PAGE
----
By: ROBERT L. DOMOGUEN
It is close to the agency’s heart. That is, IFAD had always held an exclusive focus on the poor and marginalized citizens of the world.
During the conduct of the 4th Knowledge Learning Market and Policy Engagement (KLMPE) and 7th Anniversary of the Second Cordillera Highland Agricultural Resources Management Project, CHARMP2, I heard Mr. Yolando Arban talked about this focus, as Guest of Honor and Keynote Speaker during the event.
The CHARMP2 KLMPE is a localized version of the IFAD-Philippines KLMPE implemented prior to the observance of the Project’s anniversary in the middle of November to share knowledge, experiences and best practices generated during project implementation. The CHARMP2 is a major special rural development project of the Philippine government in the Cordillera supported by IFAD and its partner financing institutions.
IFAD’s extensive and focused presence in the Cordillera goes back to more than three decades now supporting development projects by indigenous peoples and their communities on reforestation and watershed development, rural infrastructures, agricultural livelihoods, land tenure and community organization and empowerment.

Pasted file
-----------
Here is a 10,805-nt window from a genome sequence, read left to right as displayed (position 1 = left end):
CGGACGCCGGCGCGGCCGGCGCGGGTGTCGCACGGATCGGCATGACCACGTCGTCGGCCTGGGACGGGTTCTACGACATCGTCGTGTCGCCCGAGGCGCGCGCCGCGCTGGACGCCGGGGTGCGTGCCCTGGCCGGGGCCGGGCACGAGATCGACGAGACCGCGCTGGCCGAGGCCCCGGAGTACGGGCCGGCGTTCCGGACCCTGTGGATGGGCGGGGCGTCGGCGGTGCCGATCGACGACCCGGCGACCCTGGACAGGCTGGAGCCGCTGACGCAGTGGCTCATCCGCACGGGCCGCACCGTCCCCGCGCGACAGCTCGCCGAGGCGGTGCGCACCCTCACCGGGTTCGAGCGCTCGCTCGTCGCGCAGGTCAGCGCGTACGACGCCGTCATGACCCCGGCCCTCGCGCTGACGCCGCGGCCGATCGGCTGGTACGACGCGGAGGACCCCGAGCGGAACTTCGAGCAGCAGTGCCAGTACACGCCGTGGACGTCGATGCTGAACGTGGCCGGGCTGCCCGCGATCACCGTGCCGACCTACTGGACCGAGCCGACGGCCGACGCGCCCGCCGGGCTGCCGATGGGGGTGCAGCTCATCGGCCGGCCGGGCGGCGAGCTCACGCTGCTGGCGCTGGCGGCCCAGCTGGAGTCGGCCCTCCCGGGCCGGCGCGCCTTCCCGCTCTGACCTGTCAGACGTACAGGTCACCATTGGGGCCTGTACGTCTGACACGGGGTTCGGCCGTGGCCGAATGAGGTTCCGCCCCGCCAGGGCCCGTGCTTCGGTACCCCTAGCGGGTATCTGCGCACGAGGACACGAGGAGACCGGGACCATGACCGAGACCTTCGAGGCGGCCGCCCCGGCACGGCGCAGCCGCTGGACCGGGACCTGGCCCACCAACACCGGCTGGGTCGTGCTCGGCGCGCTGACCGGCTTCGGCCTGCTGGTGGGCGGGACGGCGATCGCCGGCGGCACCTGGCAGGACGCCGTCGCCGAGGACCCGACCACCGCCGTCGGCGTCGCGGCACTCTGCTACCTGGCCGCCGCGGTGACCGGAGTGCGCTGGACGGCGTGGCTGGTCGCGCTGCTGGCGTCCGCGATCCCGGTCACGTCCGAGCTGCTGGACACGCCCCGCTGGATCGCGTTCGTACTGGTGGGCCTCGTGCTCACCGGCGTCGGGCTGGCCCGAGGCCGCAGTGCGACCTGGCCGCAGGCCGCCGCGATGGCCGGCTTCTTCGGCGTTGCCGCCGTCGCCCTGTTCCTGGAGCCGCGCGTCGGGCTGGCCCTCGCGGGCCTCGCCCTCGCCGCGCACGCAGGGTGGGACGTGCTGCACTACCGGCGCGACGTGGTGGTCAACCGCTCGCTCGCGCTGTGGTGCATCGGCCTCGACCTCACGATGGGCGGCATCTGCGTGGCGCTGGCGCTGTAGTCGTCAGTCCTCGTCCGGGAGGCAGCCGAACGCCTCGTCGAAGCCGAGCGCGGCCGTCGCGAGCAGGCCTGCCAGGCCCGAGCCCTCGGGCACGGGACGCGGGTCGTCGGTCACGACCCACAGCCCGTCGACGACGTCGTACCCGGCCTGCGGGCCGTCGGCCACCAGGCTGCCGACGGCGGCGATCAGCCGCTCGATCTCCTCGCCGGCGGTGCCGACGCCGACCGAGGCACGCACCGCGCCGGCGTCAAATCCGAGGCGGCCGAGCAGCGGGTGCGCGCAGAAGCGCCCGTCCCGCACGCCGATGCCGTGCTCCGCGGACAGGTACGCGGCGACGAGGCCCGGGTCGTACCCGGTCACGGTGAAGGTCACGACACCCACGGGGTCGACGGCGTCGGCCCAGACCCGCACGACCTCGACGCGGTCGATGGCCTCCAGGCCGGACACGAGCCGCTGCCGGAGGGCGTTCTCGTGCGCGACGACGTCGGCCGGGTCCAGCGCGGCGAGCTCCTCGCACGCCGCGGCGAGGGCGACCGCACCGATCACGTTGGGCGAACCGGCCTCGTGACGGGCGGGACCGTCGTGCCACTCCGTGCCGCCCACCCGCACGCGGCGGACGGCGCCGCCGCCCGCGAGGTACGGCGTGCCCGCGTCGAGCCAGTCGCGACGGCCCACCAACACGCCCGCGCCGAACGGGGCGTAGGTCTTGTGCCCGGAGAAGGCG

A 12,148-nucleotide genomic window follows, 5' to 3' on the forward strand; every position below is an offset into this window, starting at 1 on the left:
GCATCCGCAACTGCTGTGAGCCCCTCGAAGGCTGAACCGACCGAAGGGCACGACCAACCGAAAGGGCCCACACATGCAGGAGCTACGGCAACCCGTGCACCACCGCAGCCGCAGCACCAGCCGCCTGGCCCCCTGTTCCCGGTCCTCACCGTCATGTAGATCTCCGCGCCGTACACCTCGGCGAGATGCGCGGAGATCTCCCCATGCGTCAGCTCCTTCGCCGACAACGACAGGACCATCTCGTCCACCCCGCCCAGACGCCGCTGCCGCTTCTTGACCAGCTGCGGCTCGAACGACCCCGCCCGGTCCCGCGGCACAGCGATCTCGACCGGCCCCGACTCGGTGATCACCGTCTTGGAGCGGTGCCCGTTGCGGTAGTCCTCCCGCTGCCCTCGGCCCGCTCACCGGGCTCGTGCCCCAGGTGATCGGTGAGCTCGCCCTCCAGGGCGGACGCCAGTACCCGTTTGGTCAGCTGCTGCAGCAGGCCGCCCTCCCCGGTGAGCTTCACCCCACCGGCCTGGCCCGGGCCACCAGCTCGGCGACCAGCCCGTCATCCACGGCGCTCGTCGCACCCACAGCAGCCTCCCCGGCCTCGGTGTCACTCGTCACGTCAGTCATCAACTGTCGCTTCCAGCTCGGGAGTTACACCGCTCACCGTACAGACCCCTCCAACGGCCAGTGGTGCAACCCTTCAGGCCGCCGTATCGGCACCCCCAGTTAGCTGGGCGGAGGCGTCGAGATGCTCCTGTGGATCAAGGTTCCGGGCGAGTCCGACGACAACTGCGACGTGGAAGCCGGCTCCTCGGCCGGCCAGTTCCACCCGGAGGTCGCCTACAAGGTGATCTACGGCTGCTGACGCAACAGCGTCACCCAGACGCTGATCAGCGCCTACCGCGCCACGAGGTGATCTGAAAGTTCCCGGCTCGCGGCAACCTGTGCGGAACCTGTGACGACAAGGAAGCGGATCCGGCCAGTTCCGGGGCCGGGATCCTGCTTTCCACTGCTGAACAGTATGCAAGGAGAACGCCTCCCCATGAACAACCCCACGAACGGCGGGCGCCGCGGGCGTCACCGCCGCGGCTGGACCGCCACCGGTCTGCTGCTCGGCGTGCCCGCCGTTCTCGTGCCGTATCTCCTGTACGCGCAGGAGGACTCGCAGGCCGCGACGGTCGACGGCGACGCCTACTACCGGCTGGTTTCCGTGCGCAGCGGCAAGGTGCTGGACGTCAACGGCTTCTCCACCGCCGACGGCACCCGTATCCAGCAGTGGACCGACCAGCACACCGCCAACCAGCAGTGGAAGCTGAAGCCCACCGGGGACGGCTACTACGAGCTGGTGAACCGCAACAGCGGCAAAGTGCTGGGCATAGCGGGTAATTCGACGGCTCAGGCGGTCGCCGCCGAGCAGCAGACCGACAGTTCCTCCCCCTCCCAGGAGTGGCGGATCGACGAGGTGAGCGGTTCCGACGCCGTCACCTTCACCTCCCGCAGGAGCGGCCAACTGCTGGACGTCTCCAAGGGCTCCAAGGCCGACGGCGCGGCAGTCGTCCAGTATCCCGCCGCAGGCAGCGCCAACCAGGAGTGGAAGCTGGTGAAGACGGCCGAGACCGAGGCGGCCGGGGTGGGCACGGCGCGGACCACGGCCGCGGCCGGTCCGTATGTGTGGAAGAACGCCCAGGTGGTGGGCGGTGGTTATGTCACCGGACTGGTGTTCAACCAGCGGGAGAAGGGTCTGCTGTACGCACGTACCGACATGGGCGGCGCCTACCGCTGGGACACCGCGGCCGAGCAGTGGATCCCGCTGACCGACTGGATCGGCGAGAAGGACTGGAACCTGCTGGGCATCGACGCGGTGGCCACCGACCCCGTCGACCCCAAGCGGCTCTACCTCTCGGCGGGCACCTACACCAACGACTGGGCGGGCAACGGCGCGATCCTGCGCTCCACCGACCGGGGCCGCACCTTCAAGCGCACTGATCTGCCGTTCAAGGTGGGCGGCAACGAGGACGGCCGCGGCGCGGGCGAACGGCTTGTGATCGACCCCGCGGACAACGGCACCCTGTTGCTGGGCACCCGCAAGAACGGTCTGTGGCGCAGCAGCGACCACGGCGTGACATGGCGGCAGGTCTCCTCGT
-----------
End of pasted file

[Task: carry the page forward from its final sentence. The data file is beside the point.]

IFAD has worked closely with the most marginalized IPs in this mountainous region of North Luzon, particularly in the remote and fragile interior communities of the Cordillera to “understand the aspirations and the barriers that the local folks face to getting ahead.
In its engagement with the beneficiaries, IFAD strengthens their capacities and that of their organizations and communities to increase access to assets that others in the country or the world use to improve their lives. In the Cordillera, these are included as part of Project strategies and targets in securing rights to land, water and natural resources; markets for buying and selling products; financial services to save money and to borrow; and technology, research and knowledge to take advantage of opportunities. It has provided guidance to the Project in pursuing these mandate and targets through the conduct of quarterly supervisory missions, besides trainings, workshops, information and education, and yes the KLMPE.